Porsche 944 Buying Guide

Jun 11, 2018 6 min read
Porsche 944 Buying Guide

If the idea of a front-engined, water-cooled Porsche seems inherently wrong, try Porsche 944 life and you’ll soon be converted. Here's how to get a good one.

• Project £1500-3000 • Good £5000-7400 • Concours £15,000-30,000 •

Practicality ★★★★
Running costs ★★★
Spares ★★★★
DIY Friendly ★★★
Investment ★★★
Desirability ★★★★

If you find a 924 too weedy and a 928 too costly or intimidating, Porsche came up with the perfect solution in between – the 944. With more muscle than the 924, the 944 was just as practical with its engine in the nose and a hatchback configuration. The fitment of a transaxle meant the weight distribution was spot on too.

Fitted with one half of a 928 V8 engine, some potential buyers were sniffy about the 944 packing a mere four cylinders. While you can make a four-pot sound only so enticing, the fitment of balancer shafts ensure the 944’s powerplant is as smooth as it is muscular.

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While the initial 944 was appealing enough, in later years Porsche raised the bar significantly with a new interior, the introduction of convertible and Turbo editions along with a capacity increase to improve power and torque. All variations on the theme are desirable, which is why Porsche had a major hit on its hands; the 944 soon established itself as the marque’s fastest-selling model. Try one and you’ll soon see why.

Your Motorious Porsche 944 inspection checklist


A 944 engine will rack up 250,000 miles if maintained. That means an oil and filter change every 6000 miles on pre-1986 cars & Turbos, while it’s every 12,000 miles for later cars. The timing belt should also have been replaced within the last 40,000 miles or four years; a fresh water pump every other belt change is a good idea.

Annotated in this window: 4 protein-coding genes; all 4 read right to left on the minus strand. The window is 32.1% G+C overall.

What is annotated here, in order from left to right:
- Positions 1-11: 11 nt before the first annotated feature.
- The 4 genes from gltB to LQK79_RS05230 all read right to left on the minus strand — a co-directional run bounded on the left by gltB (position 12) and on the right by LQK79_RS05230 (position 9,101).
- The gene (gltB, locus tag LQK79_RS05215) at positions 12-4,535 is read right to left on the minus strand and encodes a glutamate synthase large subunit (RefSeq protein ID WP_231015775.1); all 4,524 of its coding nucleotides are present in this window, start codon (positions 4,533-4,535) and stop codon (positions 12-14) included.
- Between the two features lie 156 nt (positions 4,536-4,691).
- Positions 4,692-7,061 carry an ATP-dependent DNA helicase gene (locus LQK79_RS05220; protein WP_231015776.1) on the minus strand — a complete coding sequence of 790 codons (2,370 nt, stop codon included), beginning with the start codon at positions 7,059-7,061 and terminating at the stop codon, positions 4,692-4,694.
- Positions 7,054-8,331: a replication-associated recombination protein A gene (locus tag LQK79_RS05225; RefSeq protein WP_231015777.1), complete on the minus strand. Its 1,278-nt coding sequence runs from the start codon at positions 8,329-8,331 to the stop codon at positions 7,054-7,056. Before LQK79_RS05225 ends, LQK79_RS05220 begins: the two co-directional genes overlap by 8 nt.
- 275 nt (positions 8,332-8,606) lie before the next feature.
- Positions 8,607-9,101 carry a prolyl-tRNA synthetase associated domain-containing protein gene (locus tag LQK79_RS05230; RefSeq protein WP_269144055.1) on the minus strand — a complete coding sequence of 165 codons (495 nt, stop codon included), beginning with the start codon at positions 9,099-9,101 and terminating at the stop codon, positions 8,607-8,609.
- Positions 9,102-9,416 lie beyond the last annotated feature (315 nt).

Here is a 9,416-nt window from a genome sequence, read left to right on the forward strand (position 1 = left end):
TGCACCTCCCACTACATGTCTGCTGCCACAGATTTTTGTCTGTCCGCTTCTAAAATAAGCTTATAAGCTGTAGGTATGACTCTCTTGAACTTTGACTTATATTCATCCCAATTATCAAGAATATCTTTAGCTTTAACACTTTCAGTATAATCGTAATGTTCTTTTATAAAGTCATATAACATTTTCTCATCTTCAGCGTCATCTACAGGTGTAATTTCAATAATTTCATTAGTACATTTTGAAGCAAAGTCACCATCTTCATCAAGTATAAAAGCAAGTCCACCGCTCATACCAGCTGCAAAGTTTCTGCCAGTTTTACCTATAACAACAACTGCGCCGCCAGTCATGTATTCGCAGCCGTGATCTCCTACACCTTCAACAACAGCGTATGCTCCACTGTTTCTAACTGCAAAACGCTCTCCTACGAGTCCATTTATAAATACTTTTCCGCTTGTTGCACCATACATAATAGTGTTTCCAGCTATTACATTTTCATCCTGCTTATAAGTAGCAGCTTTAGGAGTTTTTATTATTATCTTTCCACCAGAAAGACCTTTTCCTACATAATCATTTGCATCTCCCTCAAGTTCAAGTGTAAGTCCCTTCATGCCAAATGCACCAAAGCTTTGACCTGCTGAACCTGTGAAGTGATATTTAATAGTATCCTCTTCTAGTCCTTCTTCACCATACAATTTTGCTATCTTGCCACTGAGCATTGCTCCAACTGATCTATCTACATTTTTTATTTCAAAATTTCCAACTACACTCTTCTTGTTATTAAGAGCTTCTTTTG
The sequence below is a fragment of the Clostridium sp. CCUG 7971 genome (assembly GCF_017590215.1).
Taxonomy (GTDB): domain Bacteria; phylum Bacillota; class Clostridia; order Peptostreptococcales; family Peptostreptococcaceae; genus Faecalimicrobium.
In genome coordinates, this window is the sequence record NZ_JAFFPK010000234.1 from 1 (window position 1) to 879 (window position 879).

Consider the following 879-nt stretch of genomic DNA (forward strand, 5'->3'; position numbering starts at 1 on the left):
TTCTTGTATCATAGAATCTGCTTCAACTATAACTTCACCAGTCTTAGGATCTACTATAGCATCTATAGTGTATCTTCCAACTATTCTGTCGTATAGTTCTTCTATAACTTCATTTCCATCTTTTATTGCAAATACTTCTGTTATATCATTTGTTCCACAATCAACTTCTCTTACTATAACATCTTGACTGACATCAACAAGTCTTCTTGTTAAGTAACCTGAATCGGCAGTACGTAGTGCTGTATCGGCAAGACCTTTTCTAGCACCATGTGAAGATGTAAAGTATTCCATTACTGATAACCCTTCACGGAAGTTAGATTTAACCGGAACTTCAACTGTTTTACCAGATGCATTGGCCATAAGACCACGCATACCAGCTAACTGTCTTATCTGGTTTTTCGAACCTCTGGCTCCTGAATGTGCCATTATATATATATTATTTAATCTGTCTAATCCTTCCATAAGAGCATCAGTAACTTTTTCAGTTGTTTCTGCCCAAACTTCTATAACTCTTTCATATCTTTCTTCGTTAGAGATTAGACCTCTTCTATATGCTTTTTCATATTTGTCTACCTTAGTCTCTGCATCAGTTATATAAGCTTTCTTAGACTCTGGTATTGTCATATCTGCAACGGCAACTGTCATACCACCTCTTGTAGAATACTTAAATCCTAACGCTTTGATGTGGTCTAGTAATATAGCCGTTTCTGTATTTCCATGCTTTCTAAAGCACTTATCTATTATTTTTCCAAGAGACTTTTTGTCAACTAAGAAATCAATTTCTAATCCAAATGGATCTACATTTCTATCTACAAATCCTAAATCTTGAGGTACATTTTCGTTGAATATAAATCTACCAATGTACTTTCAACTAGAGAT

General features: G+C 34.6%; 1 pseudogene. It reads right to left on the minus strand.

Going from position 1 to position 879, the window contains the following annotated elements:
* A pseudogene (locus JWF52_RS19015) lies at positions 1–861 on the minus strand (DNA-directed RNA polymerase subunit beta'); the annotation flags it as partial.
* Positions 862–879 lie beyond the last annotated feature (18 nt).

The engine should be smooth thanks to the fitment of balancer shafts; any vibrations at idle point to a failed engine mounting but replacements aren’t expensive. If there’s a vibration at 2800-3200rpm there’s a balancer shaft problem; the shaft timing could be out or the drive belt has failed.

An oil cooler is integrated into the block’s water jacket on all naturally aspirated cars and pre-1989 Turbos. If the seals for this fail, the oil and coolant mix; there’s a separate cooler on later cars. Although turbochargers last well, Turbo exhaust manifolds and wastegates crack and both are costly to fix.

If you’re looking at a 944 S2 make sure that the chain which links the two camshafts has been renewed within the last 90,000 miles. If this breaks the engine will be beyond saving.


Most 944s came with a five-speed manual gearbox but there are a few autos too. All transmissions are very tough but expect some whining from the transaxle even if it’s in good condition. The CV joints can wear leading to knocking noises from the rear, but this is cheap to fix.

Clutches generally last 70,000-100,000 miles so check for slipping as it’s a gearbox-out job to replace one. Clutch master cylinder leaks are common so look for fluid on the bulkhead and under the dash.

Suspension and brakes

The manual racks fitted to early cars tend to last no more than 80,000 miles, while power-assisted racks (optional from 1984, standard from 1985) can leak. Look for evidence of fluid seeping from the undertray’s ventilation holes, betraying leaks from the system.

If the steering is vague it’s probably because the column’s universal joint has worn, but replacements aren’t expensive. Vague handling also results from tired wishbone balljoints. Pre-1985 944s using a cheap VW part; the whole wishbone has to be replaced on later cars although refurbished items are available. If bigger wheels than standard have been fitted it’s likely to take its toll on the wheel bearings, so listen for chattering while cornering.

Brake calipers seize up, especially at the back, so look for rusty discs. The handbrake cables also seize up but freeing things off isn’t a difficult job.


The 944’s bodyshell was galvanised but corrosion can still strike. One of the most likely problems – and also one of the most potentially serious – is rot in the sills, which corrode from the inside out.